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Roger Kotoske's Untitled
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Roger Kotoske's Untitled
Take Me There Maybe Later
  • Title

    Upper Main Street Clothesline

  • Artist

    Reven Swanson

  • Location

    Junction of Park Ave., Colfax Ave. and Franklin St.

  • Neighborhood

    City Park West

  • Year

    2014

  • Artwork Type

    Public Sculpture

  • Material

    stainless steel

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Upper Main Street Clothesline
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About This Piece

This sculpture was built with six kinetic discs suspended on a steel cable between two swaying upright poles. The discs were fashioned from 22-gauge mild steel and fitted bearings with finishes ofe brightly colored powder coats and enamel paints. The support poles were fabricated in polished stainless steel and rolled to create an effortless sway.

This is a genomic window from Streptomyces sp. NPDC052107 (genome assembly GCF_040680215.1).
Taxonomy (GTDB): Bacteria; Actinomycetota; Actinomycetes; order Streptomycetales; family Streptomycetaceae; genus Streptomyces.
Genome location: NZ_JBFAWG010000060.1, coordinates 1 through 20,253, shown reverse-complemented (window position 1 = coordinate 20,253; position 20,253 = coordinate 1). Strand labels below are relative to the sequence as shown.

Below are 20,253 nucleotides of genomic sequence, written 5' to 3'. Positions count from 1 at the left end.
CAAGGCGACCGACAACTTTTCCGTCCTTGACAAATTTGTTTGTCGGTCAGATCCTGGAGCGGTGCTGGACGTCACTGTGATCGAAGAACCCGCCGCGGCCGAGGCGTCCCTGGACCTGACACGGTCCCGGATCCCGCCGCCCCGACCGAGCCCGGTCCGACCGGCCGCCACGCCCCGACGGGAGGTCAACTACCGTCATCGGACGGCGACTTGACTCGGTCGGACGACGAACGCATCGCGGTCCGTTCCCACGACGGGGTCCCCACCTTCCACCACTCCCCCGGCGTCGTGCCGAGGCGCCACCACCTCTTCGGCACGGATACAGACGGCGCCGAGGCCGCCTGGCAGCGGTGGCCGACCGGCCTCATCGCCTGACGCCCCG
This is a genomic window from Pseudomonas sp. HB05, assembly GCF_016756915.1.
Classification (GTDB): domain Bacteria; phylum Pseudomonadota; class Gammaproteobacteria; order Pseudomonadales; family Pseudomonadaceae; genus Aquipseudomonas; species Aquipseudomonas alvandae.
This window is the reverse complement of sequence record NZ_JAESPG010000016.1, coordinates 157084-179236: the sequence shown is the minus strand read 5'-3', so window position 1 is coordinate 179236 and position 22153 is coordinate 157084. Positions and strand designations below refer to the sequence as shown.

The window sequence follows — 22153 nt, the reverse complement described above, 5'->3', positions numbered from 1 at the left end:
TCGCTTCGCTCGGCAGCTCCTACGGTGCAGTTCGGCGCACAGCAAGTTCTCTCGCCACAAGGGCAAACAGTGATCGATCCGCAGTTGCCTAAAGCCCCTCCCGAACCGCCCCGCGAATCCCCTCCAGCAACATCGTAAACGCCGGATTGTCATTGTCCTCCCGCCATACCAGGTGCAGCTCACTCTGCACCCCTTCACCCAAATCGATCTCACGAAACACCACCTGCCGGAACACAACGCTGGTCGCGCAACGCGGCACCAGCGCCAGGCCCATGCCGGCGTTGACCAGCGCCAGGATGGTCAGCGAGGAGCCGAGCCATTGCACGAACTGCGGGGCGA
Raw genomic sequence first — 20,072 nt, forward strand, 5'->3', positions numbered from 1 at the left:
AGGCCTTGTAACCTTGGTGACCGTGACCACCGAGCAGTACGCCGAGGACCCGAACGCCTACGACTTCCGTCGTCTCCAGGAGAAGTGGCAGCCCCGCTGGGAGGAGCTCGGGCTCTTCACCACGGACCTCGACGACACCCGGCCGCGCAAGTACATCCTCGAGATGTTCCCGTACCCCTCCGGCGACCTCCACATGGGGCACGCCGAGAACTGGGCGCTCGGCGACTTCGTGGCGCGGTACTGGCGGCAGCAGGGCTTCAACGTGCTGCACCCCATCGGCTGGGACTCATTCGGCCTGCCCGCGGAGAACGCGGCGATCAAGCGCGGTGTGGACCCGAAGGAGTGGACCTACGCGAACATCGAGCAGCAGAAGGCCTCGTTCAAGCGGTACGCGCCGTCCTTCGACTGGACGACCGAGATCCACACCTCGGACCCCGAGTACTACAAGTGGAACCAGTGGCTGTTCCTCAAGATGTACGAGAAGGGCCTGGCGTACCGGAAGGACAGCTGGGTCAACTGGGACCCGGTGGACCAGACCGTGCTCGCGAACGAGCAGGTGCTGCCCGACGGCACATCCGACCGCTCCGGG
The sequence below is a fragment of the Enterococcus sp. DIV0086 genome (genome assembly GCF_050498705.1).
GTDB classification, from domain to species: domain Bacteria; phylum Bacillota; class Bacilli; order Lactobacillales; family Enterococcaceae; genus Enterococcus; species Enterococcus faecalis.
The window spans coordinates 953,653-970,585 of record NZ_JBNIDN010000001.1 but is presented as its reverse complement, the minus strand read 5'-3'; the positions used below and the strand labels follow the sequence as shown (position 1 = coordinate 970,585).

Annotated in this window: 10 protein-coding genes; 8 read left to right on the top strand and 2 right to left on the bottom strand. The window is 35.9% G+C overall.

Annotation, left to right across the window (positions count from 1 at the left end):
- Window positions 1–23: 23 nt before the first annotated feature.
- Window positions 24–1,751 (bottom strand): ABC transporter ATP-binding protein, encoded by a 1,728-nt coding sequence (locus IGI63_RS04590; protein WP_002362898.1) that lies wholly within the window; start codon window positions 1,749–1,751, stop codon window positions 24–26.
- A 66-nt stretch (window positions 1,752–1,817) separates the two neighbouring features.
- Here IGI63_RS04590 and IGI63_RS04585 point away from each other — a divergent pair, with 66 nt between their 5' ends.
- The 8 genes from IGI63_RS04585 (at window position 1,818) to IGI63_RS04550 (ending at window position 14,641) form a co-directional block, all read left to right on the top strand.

The mix of kinetic movement, color and bouncing patterns reflects the ‘moving energy” of Colfax Avenue – it’s commerce, culture, events, townships and people.

In a historical consideration, US Hwy. 40 (Colfax Avenue) is a clothesline connecting commerce, culture, events, townships and people. The construction of US Highway 40 meant that Denver continued to grow as the highway became a major corridor from east to west. It ensured that Denver would have the benefit of being a major crossroad. Colfax Avenue is an epicenter of a “moving culture” filled with automobiles, bikes, pedestrians and businesses. In its lifetime, the tide of business, gentrification and redevelopment has ebbed and flowed like the roadway’s daily traffic jams.

As Colfax Avenue is a major vehicular and pedestrian thoroughfare, the sculpture was designed to be simple in nature, while still generating a bold statement. The background of evergreen trees created a strong canvas to a piece which calls to mind the neighborhood culture that is dramatically shifting with renewed energy. The sculpture dances in a whimsical fashion. Discs moving in different directions, at different speeds reflect the daily engagement of light, sound and people, going places, doing things – having a good time on Colfax Avenue.